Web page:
Truganini, a significant person in Aboriginal history

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Truganini


The important legacy of Truganini in Aboriginal history is without question.

Early life

Born around 1822 in Bruny Island, she was the daughter of a tribal elder.

By the time she was a teenager, she was no stranger to violent acts committed against her people. Tragically, her mother and fiance were murdered, her sisters abducted and she herself was raped.

Black War

The fighting between white settlers and Aborigines had so intensified by 1830 that it became known as the "Black War". The colonial authorities decided that action had to be taken. They tasked George Augustus Robinson with locating the remaining Aborigines and convincing them to move to a nearby island.

Traveling with Robinson

Truganini agreed to help Robinson, hoping that this would put an end to further killing of Aborigines. She believed the assurances that Aborigines would be safe and protected. Between 1830 and 1834 she and her partner Wooraddy traveled with Robinson on his "missions". She served not only as a guide, but as an interpreter as well. She even helped save Robinson's life a few times.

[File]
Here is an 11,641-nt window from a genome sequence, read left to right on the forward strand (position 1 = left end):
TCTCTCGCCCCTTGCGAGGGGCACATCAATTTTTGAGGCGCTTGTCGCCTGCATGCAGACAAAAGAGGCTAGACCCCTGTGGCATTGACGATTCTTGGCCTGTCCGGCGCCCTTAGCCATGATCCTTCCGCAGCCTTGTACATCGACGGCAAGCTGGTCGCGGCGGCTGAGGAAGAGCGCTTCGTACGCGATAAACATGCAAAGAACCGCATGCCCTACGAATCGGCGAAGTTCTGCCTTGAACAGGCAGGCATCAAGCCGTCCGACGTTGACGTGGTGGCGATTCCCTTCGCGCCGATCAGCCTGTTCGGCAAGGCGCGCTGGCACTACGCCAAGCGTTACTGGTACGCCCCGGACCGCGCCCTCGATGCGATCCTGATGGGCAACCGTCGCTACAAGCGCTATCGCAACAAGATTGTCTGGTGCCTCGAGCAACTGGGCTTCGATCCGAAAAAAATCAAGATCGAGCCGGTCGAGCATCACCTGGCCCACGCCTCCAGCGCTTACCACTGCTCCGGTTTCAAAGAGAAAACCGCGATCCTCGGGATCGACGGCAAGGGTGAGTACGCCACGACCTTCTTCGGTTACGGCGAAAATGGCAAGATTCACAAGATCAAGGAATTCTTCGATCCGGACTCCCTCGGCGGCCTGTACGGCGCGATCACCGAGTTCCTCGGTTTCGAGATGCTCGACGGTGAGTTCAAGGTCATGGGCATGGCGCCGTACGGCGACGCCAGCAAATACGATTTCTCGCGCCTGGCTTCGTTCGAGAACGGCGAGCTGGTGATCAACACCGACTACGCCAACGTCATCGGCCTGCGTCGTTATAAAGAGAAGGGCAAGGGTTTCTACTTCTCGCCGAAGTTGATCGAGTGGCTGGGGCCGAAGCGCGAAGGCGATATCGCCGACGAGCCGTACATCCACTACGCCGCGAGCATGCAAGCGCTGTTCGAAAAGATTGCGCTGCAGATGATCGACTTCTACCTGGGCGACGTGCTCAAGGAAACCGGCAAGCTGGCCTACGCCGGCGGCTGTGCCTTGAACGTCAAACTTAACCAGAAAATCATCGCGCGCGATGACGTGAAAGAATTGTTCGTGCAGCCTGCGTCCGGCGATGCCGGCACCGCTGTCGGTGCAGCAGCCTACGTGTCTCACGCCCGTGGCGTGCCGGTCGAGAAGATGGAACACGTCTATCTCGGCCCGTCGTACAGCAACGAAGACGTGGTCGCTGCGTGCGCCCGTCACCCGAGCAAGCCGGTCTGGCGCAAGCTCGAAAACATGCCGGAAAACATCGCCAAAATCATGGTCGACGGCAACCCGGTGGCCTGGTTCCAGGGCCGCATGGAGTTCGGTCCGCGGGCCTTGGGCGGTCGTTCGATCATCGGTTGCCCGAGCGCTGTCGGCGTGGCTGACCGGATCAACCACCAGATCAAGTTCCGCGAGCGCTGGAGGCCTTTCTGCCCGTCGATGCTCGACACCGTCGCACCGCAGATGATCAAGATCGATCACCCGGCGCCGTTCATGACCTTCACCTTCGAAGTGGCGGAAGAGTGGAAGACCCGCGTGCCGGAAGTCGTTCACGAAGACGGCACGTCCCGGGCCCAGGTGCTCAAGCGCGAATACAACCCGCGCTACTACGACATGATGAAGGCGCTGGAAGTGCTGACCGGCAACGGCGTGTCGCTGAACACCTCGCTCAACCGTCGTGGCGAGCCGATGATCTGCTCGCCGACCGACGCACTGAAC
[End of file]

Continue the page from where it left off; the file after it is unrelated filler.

Death on Flinders Island

Tragically, the new settlement on Flinders island turned out to be a prison and death trap. People were getting sick and dying from influenza and other diseases. Truganini began warning Aborigines against coming to the settlement, advising them to keep away.

At Oyster Cove

In 1847 she and 45 remaining Aboriginal survivors were moved to Oyster Cove. Conditions here were worse however, and by 1873 she was the only one still alive. In spite of this, she managed to find some peace and contentment because she was close to her tribal territory.

Final years

In her later years, she lived in Hobart, in the care of a friend. She died in 1876 at the age of 64. She was buried on the premises of the old Female Factory in Hobart. It was not till 1976 however that her dying wish was granted - after her remains were cremated, her ashes were scattered on the waters of her traditional land.

Her valuable legacy

This special Tasmanian will always be remembered for her courage and strength in the face of harsh and brutal times.

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